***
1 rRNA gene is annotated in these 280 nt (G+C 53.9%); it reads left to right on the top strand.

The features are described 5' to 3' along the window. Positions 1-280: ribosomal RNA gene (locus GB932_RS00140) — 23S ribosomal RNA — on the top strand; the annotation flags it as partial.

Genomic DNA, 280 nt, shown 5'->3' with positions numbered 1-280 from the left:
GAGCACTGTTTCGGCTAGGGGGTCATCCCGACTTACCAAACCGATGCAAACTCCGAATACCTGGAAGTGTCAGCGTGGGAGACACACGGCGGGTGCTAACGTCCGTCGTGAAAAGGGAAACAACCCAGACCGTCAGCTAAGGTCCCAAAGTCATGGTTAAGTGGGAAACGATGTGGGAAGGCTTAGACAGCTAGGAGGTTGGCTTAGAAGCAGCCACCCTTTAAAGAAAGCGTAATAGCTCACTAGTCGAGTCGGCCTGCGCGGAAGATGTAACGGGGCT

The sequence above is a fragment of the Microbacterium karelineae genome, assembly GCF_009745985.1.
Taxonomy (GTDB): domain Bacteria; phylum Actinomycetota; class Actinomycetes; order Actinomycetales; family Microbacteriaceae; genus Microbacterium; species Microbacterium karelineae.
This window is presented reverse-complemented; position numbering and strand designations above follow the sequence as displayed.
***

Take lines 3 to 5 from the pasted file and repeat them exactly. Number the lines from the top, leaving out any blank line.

Genomic DNA, 280 nt, shown 5'->3' with positions numbered 1-280 from the left:
GAGCACTGTTTCGGCTAGGGGGTCATCCCGACTTACCAAACCGATGCAAACTCCGAATACCTGGAAGTGTCAGCGTGGGAGACACACGGCGGGTGCTAACGTCCGTCGTGAAAAGGGAAACAACCCAGACCGTCAGCTAAGGTCCCAAAGTCATGGTTAAGTGGGAAACGATGTGGGAAGGCTTAGACAGCTAGGAGGTTGGCTTAGAAGCAGCCACCCTTTAAAGAAAGCGTAATAGCTCACTAGTCGAGTCGGCCTGCGCGGAAGATGTAACGGGGCT

The sequence above is a fragment of the Microbacterium karelineae genome, assembly GCF_009745985.1.